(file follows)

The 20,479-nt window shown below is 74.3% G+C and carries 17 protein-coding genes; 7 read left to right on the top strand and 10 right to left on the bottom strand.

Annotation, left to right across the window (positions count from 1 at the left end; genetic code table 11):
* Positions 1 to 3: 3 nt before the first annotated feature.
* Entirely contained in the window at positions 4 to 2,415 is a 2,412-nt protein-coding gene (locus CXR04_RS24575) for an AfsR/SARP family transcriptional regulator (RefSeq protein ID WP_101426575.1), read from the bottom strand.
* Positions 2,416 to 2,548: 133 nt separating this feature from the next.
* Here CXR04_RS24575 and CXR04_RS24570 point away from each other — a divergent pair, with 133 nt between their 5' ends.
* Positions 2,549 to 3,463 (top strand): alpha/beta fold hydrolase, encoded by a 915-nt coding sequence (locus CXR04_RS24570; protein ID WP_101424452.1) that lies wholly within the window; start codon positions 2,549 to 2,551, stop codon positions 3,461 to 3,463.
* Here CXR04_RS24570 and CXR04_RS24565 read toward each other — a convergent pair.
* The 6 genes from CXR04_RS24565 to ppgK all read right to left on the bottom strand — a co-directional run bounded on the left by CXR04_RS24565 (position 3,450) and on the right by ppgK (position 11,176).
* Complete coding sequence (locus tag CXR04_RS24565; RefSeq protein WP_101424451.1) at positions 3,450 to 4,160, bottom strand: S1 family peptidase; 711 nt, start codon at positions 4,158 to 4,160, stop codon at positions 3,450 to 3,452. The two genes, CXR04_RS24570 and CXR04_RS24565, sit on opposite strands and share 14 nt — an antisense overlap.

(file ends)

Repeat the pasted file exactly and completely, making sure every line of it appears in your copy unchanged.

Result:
The 20,479-nt window shown below is 74.3% G+C and carries 17 protein-coding genes; 7 read left to right on the top strand and 10 right to left on the bottom strand.

Annotation, left to right across the window (positions count from 1 at the left end; genetic code table 11):
* Positions 1 to 3: 3 nt before the first annotated feature.
* Entirely contained in the window at positions 4 to 2,415 is a 2,412-nt protein-coding gene (locus CXR04_RS24575) for an AfsR/SARP family transcriptional regulator (RefSeq protein ID WP_101426575.1), read from the bottom strand.
* Positions 2,416 to 2,548: 133 nt separating this feature from the next.
* Here CXR04_RS24575 and CXR04_RS24570 point away from each other — a divergent pair, with 133 nt between their 5' ends.
* Positions 2,549 to 3,463 (top strand): alpha/beta fold hydrolase, encoded by a 915-nt coding sequence (locus CXR04_RS24570; protein ID WP_101424452.1) that lies wholly within the window; start codon positions 2,549 to 2,551, stop codon positions 3,461 to 3,463.
* Here CXR04_RS24570 and CXR04_RS24565 read toward each other — a convergent pair.
* The 6 genes from CXR04_RS24565 to ppgK all read right to left on the bottom strand — a co-directional run bounded on the left by CXR04_RS24565 (position 3,450) and on the right by ppgK (position 11,176).
* Complete coding sequence (locus tag CXR04_RS24565; RefSeq protein WP_101424451.1) at positions 3,450 to 4,160, bottom strand: S1 family peptidase; 711 nt, start codon at positions 4,158 to 4,160, stop codon at positions 3,450 to 3,452. The two genes, CXR04_RS24570 and CXR04_RS24565, sit on opposite strands and share 14 nt — an antisense overlap.